By connecting to the Mintos platform, loan originators get instant access to investors that are looking to purchase loans
For every successful referral, we will reward both you and your friend with 1% of the amount they invest!
To start earning use this code .
Your code: OKXETL
|(valid until 07.07.2017.)|
Once you enters this code in the “Promo code” field during registration, Mintos will reward you with 1% of the invested amount. The reward will be calculated based on their average daily invested balance over a 3-month period – 30, 60, and 90 days after the registration date – and paid in three instalments.
Participatory equity financing, also known as equity crowdfunding, allows equity participation in financed companies and financial reward through dividends and potential capital gains realized (eg SmartAngels, Bulb in Town, Investir99, Anaxago, SparkUp , Wiseed, Raizers, Sowefund, PRE-IPO). Investors become shareholders. These platforms give access to the largest number of investment in unlisted SMEs, as do business angel networks. They are complementary to other early-stage financing actors such as public bodies or business angels or seed and venture capital funds18. The major advantage of equity crowdfunding is that it allows business creators to raise funds very quickly, given the attractiveness of this means of financing to investors. It also allows investing in companies that will have a direct impact on the local economy, to develop its network by meeting dynamic entrepreneurs.
Moreover, thanks to the crowdequity, French residents have the possibility to make tax deductions on their income tax, wealth tax or benefit from advantageous conditions of the PEA PME.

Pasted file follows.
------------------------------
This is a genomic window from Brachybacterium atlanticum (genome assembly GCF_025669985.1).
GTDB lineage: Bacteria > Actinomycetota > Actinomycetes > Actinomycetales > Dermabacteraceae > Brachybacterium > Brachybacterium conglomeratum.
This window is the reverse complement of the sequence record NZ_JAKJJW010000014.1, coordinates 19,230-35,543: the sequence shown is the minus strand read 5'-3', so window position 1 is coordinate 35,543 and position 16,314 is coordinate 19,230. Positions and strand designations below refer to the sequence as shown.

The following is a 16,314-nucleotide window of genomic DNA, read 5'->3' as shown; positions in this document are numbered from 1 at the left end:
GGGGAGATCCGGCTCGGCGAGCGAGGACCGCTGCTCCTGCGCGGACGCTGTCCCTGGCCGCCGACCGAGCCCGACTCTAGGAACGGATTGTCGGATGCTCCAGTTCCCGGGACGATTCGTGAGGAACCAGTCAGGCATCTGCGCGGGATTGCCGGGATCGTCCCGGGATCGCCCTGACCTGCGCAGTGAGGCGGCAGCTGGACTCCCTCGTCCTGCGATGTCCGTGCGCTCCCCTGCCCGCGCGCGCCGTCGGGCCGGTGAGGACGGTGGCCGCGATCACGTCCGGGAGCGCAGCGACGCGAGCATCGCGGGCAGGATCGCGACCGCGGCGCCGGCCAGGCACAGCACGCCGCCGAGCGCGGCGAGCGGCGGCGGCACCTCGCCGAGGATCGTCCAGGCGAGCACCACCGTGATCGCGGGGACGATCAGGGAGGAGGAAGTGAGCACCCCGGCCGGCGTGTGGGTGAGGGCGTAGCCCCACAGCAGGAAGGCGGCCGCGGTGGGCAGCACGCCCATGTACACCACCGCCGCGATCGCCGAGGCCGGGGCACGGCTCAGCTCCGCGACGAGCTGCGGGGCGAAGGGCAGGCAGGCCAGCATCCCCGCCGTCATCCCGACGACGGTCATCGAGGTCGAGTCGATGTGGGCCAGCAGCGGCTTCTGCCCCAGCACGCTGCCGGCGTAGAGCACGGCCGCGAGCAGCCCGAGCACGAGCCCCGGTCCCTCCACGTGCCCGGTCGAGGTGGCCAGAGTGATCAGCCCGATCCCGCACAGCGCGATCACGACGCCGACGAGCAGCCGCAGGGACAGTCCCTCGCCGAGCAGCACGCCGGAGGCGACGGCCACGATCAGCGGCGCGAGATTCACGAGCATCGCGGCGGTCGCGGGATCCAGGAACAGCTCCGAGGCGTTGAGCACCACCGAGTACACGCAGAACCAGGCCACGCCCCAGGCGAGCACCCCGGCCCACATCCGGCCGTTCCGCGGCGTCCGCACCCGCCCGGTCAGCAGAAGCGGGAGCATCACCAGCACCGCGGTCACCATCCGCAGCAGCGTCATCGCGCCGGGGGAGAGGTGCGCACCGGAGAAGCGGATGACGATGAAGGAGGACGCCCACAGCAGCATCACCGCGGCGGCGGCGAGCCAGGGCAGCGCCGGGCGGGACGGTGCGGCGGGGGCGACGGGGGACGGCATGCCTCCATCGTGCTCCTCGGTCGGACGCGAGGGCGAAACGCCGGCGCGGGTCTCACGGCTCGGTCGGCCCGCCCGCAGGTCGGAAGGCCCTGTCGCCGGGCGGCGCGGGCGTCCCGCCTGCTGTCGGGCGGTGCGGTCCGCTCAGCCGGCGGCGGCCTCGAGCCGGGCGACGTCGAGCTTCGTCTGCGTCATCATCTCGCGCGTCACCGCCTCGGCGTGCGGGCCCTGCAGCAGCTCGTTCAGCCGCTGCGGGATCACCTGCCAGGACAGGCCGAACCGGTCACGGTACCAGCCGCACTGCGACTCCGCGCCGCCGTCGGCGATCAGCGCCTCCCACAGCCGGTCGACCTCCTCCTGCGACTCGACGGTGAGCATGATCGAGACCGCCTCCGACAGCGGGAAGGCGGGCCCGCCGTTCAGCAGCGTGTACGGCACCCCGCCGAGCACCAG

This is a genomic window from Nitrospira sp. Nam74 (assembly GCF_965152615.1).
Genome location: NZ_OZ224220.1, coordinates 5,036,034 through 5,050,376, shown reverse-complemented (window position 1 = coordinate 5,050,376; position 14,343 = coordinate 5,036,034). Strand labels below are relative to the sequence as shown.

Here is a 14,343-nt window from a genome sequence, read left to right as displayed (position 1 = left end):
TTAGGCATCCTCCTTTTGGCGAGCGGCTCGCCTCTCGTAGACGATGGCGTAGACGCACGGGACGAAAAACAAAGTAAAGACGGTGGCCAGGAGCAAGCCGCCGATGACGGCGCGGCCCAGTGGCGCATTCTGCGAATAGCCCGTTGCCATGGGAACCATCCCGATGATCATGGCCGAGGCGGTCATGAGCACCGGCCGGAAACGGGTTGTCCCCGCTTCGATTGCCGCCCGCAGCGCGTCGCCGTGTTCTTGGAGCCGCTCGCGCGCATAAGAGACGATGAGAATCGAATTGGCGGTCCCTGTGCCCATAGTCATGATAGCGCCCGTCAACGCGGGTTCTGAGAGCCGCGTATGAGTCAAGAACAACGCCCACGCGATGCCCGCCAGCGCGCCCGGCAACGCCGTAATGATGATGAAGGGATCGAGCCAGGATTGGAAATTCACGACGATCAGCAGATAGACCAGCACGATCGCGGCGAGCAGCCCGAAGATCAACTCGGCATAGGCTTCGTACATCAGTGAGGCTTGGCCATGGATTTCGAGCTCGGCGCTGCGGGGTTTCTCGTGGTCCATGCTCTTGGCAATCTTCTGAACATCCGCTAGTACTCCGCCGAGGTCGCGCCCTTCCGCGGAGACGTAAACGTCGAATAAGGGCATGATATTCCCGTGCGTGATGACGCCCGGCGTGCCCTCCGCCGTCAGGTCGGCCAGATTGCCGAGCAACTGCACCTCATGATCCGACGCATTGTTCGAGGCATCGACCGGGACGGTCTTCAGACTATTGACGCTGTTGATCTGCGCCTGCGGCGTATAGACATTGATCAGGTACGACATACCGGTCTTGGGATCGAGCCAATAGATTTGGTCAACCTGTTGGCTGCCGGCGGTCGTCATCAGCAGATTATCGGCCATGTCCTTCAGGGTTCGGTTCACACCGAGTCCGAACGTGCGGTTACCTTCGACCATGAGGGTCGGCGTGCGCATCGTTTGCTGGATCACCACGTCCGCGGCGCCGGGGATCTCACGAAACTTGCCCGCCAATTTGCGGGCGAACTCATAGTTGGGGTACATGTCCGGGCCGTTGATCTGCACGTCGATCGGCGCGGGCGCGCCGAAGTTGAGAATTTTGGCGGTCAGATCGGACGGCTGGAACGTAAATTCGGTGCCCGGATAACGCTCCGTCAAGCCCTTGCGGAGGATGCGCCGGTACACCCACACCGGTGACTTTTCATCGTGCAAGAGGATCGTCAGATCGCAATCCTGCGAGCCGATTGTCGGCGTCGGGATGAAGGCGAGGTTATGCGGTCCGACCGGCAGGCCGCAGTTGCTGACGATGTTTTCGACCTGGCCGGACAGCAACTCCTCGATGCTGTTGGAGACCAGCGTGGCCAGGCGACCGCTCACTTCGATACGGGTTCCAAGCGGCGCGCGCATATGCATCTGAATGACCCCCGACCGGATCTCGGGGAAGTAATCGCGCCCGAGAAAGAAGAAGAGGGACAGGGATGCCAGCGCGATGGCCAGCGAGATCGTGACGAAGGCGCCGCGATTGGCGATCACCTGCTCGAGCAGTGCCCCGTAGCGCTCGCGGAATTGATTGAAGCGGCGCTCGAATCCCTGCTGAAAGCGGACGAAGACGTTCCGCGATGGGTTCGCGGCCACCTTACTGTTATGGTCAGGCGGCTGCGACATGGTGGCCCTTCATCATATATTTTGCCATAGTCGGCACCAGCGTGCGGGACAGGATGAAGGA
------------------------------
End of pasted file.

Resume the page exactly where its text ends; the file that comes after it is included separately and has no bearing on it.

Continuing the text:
On the other hand, participatory capital funding benefits from the attractiveness of many people for lovemoney. Thus, in some cases, the people investing in the projects are not part of the network of the platform but of the entrepreneur’s extensive network: it can be direct relations (family, friends), but also indirect, Hence the expression “buddies, cousins, madmen” designating the different types of investors
Financing in royalties
The royalty financing, also called royalty crowdfunding, allows an investment for financial consideration, without diluting the capital. The project holder pays each quarter to investors a percentage of his income for 3 to 5 years. This method of financing is particularly suitable for raising seed funds from 20 000 to 100 000 €.
Today, in France, only two platforms offer this type of financing: We do good, dedicated to positive impact projects, and My Pharma Company, which specializes in healthcare.
Legal frameworks and figures